I had been getting as much hiking in as possible before the snow started. And, I hadn’t really wanted to do much cooking after getting home. I would hike and then cook something quick and easy at home like a salad. Then, I splurged and grilled a steak one night. It reminded me of how much I like meat and so I am dedicating this recipe to myself and all you other carnivores out there.
Try Smitty’s roux recipe.
This is a dish we used to have in Vermont quite a bit when I was working at the small Austrian Inn. Chef Dietmar would grind his own veal stuffing, but you can use ground beef and save yourself the extra work and cash. The rouladen is braised, which means it gets seared in a heavy pan, and then liquid is added and it gets finished in the oven.
If you happen to have a cast-iron skillet, that is the perfect pan for this. Also, just so you know, this is quite often called a roulade, but since Chef Dietmar always called it rouladen, that’s good enough for me.
The rouladen is different than most beef dishes you will normally see because of the fairly unique ingredients. Like the name implies, it is a piece of beef that is seasoned and rolled up with a stuffing. Unlike most stuffings, however, this one consists of pickle, carrot and celery sticks along with strips of bacon. You roll it up the same way you would roll up a jelly roll, so you don’t want the filling to cover the entire piece of meat you are going to roll up or it won’t seal all the way.
There also is a simple pan sauce to make once the meat has finished cooking to top it off. So the next time you are thinking you want to try something different, try this German/Austrian dish and enjoy.
2 lbs. beef, cut into 4 to 6, ¾-inch thick cutlets pounded thin
1 lb. ground beef
1 yellow onion, diced small to medium
4-6 thin carrot sticks, almost as long as the cutlets, lightly blanched
4-6 thin celery sticks, almost as long as the cutlets, lightly blanched
4-6 dill pickle sticks, almost as long as the cutlets, slightly thicker than the veggies (use the outer crisp section of the pickle and not the center)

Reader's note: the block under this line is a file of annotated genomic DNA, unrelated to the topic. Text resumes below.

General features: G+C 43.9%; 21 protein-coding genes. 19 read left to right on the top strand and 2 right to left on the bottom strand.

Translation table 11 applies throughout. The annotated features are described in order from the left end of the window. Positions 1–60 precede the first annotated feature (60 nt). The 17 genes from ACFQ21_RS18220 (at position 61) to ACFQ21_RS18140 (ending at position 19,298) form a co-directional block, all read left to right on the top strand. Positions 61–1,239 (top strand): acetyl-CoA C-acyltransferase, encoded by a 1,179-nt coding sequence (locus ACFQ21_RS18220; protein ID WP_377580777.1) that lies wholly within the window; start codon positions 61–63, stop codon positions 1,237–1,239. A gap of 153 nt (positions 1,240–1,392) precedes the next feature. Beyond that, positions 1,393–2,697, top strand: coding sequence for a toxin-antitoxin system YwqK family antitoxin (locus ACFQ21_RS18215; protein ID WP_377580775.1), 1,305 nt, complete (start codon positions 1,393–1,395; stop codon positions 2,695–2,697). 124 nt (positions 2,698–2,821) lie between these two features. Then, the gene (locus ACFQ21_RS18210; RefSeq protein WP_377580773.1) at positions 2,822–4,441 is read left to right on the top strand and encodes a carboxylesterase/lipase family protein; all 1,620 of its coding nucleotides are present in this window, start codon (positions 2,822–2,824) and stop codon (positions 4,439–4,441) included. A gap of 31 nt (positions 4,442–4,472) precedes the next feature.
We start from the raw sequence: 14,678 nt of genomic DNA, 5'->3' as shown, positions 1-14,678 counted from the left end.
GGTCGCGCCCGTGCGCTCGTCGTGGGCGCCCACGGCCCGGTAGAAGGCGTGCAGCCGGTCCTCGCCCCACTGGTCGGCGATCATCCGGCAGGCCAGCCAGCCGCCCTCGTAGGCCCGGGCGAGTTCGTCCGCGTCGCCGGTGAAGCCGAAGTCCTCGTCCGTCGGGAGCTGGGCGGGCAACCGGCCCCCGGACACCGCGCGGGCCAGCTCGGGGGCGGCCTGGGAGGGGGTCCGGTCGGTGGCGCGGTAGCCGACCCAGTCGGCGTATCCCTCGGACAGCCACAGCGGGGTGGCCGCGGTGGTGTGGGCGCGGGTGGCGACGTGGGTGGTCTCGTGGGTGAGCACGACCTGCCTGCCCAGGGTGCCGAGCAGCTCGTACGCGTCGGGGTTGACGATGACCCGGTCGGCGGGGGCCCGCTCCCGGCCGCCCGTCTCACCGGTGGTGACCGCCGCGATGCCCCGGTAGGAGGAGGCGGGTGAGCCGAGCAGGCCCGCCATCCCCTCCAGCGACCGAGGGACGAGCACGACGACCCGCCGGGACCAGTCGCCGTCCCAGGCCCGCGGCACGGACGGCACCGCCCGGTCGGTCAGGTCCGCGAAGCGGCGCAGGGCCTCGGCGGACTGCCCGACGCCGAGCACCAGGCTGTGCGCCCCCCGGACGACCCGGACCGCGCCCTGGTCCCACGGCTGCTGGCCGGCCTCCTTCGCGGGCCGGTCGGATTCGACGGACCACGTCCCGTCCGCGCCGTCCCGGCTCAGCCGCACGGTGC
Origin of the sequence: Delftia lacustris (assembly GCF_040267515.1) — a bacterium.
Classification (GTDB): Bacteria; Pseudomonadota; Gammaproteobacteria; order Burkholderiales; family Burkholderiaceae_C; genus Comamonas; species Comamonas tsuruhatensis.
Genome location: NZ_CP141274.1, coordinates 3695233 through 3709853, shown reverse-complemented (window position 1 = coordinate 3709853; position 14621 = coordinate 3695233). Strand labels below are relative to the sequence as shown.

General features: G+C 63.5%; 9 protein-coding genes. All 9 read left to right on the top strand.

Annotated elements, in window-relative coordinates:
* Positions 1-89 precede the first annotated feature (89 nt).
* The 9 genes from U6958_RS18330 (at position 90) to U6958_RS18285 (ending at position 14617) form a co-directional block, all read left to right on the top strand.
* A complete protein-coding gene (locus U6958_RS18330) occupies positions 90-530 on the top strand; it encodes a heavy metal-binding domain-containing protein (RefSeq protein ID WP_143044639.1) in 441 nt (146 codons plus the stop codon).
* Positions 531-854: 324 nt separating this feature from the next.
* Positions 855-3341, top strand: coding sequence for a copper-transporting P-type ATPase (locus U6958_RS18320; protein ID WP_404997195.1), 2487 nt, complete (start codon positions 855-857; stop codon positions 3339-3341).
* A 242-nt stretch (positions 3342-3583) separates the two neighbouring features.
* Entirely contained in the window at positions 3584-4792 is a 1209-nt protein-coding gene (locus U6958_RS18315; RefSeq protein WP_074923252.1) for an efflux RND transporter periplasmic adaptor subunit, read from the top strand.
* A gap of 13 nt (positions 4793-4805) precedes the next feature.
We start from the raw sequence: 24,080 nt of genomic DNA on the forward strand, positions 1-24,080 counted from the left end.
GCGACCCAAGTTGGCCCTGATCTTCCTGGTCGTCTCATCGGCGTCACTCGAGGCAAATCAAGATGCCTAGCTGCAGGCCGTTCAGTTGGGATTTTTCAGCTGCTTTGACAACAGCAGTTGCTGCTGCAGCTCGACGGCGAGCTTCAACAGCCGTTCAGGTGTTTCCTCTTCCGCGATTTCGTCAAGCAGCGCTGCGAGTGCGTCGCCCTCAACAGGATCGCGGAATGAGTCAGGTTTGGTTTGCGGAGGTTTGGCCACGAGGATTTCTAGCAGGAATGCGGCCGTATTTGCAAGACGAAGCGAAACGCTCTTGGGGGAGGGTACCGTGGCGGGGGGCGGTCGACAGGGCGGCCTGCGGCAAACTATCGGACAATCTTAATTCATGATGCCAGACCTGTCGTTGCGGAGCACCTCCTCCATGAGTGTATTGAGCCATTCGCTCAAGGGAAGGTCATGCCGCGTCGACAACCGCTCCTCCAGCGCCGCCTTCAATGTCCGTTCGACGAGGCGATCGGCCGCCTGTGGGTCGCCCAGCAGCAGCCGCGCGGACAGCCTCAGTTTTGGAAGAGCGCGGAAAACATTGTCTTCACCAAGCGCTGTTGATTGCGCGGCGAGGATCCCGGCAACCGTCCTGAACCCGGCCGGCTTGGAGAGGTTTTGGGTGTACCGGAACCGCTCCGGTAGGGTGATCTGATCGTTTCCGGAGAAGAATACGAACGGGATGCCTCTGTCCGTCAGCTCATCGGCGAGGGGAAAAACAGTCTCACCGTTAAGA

4-6 bacon strips, as long as the cutlets, cut in half lengthwise (use one half of the bacon strip for each rouladen) as long as the cutlets
2 T Dijon
Pinch of marjoram
Pinch of thyme
Pinch of garlic powder
Salt & pepper
3 bay leaves
2 C water or beef broth
2 T butter
Lay out the cutlets and season with salt and pepper, marjoram and thyme. Spread the mustard over them until about 1 inch on one side. Lightly sauté half the onion and add it to the ground beef. Season with a little salt and pepper.
Spread the ground beef over the cutlets, again leaving about 1 inch from one side uncovered. Lay one each of the carrots, celery, pickles and bacon down the cutlet just a little closer to the side covered with the stuffing. Roll the cutlets toward the side that has no filling on it. Tie them with butcher’s twine.
Get the skillet hot; sear the meat all the way around in half the butter. Add the liquid and bay leaves and cover with foil. Place in the oven for about an hour or until cooked through and tender. Remove the rouladen from the pan and pour the liquid into a bowl. Brown the rest of the onions in the rest of the butter and add the liquid back to the pan. Let reduce and season as needed.
This should be a fairly thin sauce; you don’t need to thicken it but if you want it thicker, you can make a little brown roux.